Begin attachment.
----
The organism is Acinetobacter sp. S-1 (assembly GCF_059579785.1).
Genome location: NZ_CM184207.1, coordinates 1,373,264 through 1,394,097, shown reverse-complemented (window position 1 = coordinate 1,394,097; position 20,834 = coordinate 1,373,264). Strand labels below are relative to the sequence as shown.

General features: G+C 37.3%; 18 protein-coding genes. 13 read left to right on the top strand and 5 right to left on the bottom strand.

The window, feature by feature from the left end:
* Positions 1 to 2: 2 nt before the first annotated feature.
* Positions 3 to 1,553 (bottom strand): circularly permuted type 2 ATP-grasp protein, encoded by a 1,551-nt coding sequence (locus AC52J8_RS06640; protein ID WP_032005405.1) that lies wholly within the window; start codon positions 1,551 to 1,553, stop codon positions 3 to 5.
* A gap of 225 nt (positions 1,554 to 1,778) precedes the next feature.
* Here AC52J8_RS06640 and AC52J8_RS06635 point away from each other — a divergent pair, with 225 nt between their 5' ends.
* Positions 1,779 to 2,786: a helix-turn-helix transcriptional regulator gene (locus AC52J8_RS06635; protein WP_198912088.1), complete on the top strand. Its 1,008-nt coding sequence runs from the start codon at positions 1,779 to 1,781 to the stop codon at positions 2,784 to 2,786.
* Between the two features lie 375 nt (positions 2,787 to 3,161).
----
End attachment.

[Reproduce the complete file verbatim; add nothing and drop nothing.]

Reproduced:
The organism is Acinetobacter sp. S-1 (assembly GCF_059579785.1).
Genome location: NZ_CM184207.1, coordinates 1,373,264 through 1,394,097, shown reverse-complemented (window position 1 = coordinate 1,394,097; position 20,834 = coordinate 1,373,264). Strand labels below are relative to the sequence as shown.

General features: G+C 37.3%; 18 protein-coding genes. 13 read left to right on the top strand and 5 right to left on the bottom strand.

The window, feature by feature from the left end:
* Positions 1 to 2: 2 nt before the first annotated feature.
* Positions 3 to 1,553 (bottom strand): circularly permuted type 2 ATP-grasp protein, encoded by a 1,551-nt coding sequence (locus AC52J8_RS06640; protein ID WP_032005405.1) that lies wholly within the window; start codon positions 1,551 to 1,553, stop codon positions 3 to 5.
* A gap of 225 nt (positions 1,554 to 1,778) precedes the next feature.
* Here AC52J8_RS06640 and AC52J8_RS06635 point away from each other — a divergent pair, with 225 nt between their 5' ends.
* Positions 1,779 to 2,786: a helix-turn-helix transcriptional regulator gene (locus AC52J8_RS06635; protein WP_198912088.1), complete on the top strand. Its 1,008-nt coding sequence runs from the start codon at positions 1,779 to 1,781 to the stop codon at positions 2,784 to 2,786.
* Between the two features lie 375 nt (positions 2,787 to 3,161).